“I worked so hard to get to this point with the season I had last year,” Leonard said after eliminating the Bucks. “Always betting on myself and knowing what I feel and what’s right for me. I ended up coming here with a great group of guys, a lot of talent. I strove with them every day. I bought into their system. … I just want to win. I don’t care about being the best player. I want to be the best team.”
Curry has maintained a similar focus on team success since rising to prominence as the 2015 MVP and helping lead Golden State to three titles in the past four years.
The 6-foot-3 point guard lacks Durant’s length and Leonard’s imposing physique, but his three-point shooting acumen has defined the league’s pace-and-space era. Despite a slower-than-usual start to the playoffs marred by foul trouble, he turned in a defining closeout performance against Harden’s Rockets and torched the Portland Trail Blazers in a Western Conference finals sweep.
Of course, shooting is only one element of Curry’s game. His mastery of the pick and roll with Draymond Green led to immense frustration for the Blazers, who struggled to conjure effective strategies for defending Curry’s outside shots and protecting the basket from plays initiated by his passes. Curry’s long-standing success in these situations has forced opposing coaches to reduce their use of slow-footed big men and led front offices, such as the Rockets', on a search for interchangeable players who can do a better job of keeping up with him.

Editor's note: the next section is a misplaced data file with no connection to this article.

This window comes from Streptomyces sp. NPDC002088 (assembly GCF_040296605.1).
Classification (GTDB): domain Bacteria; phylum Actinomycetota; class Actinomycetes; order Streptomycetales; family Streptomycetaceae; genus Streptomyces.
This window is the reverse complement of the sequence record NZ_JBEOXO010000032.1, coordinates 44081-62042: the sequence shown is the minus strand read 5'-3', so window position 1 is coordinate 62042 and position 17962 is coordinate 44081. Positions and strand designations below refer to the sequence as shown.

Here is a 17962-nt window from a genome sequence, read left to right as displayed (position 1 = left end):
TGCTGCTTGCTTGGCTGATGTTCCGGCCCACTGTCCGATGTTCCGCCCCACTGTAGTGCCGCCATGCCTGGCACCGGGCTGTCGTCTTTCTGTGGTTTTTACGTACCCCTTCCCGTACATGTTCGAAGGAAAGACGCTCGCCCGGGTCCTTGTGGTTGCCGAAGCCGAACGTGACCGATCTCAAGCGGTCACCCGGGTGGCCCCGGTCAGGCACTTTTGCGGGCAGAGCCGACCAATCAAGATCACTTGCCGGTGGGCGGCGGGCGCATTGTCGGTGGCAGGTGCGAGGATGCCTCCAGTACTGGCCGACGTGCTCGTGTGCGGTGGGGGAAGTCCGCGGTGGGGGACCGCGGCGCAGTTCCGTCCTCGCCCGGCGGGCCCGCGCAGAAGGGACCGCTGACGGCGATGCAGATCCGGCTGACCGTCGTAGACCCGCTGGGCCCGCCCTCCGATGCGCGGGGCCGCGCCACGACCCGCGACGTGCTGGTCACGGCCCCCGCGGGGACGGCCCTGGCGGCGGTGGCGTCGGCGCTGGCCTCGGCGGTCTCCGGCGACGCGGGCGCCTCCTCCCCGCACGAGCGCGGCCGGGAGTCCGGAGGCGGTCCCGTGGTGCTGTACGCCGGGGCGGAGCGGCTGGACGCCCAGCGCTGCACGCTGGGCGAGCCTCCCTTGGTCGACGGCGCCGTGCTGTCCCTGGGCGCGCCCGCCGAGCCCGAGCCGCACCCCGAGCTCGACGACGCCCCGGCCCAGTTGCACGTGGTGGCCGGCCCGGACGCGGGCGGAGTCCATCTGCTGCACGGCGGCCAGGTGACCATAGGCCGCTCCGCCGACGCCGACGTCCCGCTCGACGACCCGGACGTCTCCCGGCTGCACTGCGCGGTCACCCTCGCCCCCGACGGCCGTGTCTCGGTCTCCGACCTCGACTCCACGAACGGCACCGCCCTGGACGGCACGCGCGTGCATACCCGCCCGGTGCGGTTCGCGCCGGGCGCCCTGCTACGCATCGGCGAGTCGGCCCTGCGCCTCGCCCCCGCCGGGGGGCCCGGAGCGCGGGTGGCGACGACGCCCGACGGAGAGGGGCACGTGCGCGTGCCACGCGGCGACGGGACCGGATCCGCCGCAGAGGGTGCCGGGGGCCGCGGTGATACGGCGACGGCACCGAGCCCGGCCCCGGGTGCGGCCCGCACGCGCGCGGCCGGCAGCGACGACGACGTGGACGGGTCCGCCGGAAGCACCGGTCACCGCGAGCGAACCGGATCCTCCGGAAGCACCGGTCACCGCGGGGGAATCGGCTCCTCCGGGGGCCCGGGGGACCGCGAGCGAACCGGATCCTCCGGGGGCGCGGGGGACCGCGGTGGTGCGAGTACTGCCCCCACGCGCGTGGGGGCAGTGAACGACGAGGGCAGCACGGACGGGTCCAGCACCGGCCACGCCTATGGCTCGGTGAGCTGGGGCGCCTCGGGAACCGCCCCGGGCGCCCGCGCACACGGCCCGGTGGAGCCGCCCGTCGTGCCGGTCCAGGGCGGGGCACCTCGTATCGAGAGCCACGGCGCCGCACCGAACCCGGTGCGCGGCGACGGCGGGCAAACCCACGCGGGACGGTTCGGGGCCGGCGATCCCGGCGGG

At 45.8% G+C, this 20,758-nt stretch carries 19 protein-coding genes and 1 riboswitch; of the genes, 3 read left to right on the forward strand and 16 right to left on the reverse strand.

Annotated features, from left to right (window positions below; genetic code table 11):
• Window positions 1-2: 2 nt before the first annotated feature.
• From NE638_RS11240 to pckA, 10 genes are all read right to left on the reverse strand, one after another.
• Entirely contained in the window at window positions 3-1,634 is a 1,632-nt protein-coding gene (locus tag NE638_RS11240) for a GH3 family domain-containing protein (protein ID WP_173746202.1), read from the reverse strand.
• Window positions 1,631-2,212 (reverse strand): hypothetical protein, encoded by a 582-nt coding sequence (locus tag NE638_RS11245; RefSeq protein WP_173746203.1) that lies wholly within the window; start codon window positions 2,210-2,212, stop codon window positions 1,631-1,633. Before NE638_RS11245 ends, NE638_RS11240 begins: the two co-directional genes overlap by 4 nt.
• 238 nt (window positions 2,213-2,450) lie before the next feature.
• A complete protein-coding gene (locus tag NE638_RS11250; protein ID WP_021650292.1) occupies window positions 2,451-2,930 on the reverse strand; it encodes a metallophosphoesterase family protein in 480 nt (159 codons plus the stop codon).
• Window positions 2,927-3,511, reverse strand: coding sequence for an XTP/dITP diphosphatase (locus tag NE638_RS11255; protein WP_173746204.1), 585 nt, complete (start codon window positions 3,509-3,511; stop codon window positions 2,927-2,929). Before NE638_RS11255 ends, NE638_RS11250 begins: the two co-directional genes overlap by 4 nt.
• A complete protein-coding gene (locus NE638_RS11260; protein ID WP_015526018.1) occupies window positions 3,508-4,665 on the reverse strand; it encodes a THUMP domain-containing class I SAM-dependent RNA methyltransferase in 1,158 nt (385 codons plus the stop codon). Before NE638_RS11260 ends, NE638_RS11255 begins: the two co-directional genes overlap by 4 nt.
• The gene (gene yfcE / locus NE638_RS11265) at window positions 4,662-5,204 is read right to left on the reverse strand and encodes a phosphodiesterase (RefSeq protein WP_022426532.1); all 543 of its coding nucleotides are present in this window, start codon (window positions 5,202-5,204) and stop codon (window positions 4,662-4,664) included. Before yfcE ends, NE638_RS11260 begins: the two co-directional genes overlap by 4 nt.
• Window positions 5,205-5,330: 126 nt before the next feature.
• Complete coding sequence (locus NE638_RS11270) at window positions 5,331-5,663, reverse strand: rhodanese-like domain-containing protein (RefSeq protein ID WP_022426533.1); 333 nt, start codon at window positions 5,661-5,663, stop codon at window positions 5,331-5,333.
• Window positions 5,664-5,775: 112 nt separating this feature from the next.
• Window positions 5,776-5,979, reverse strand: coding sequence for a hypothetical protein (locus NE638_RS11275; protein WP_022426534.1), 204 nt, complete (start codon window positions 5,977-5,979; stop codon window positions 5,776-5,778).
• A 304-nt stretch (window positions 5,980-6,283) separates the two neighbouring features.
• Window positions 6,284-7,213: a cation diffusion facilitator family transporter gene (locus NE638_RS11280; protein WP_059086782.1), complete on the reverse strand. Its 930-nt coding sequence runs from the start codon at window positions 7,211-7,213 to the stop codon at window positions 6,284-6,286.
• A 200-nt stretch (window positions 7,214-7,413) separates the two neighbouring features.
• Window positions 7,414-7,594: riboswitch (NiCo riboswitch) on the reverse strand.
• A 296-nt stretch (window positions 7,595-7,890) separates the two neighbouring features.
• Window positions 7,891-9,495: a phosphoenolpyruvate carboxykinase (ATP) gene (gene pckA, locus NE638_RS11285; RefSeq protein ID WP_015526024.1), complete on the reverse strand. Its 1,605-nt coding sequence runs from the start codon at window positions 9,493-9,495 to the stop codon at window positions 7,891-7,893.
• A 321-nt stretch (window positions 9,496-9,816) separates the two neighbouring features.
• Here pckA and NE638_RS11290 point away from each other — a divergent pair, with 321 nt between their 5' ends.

Although Curry has won three titles and is averaging 27.3 points, 6.3 rebounds and 5.6 assists during the playoffs, you could argue he has yet to fully receive his due. James spoiled the Warriors’ record-setting 73-win season in 2016, and Durant’s arrival later that summer forced the two superstars to share touches, shots and accolades.
In the two years since their union formed, Curry and Durant haven’t finished higher than sixth in MVP voting. In January, Curry penned an essay pointedly titled “Underrated” for the Players Tribune. He has regularly deferred to Durant on the court and in media interviews — never blanching when Kerr or his teammates praise Durant at his expense.
“Curry is one of the biggest superstars in the league, but he never gets credit for how he plays a role,” Clippers Coach Doc Rivers told The Post. “He gives himself up to the team. He moves without the ball. Just because you’re the star doesn’t mean you can’t buy into the system.”
That unselfishness, coupled with his ability to crank up his scoring and impact in Durant’s absence, has positioned him brilliantly entering this series. If Golden State wins this title with a diminished Durant or without Durant at all, Curry would be in line for his first Finals MVP award and a fresh round of historical comparisons. Even though he is only 31, his résumé would surpass every point guard in NBA history except Magic Johnson. As one rival executive put it, “History will be very kind to him.”
These Finals, then, will hinge on three interweaving narratives: Durant hoping to return from injury so that he can finally usurp James after nearly a decade of trying; Leonard angling to finish an impressive comeback and pull an improbable upset that could vault him to the top of the mountain; and Curry eyeing individual hardware and a level of appreciation that has eluded him thanks, in part, to James and Durant.
As the Warriors and Raptors chase the Larry O’Brien trophy, these three stars — all in their prime — will vie to make the league their own.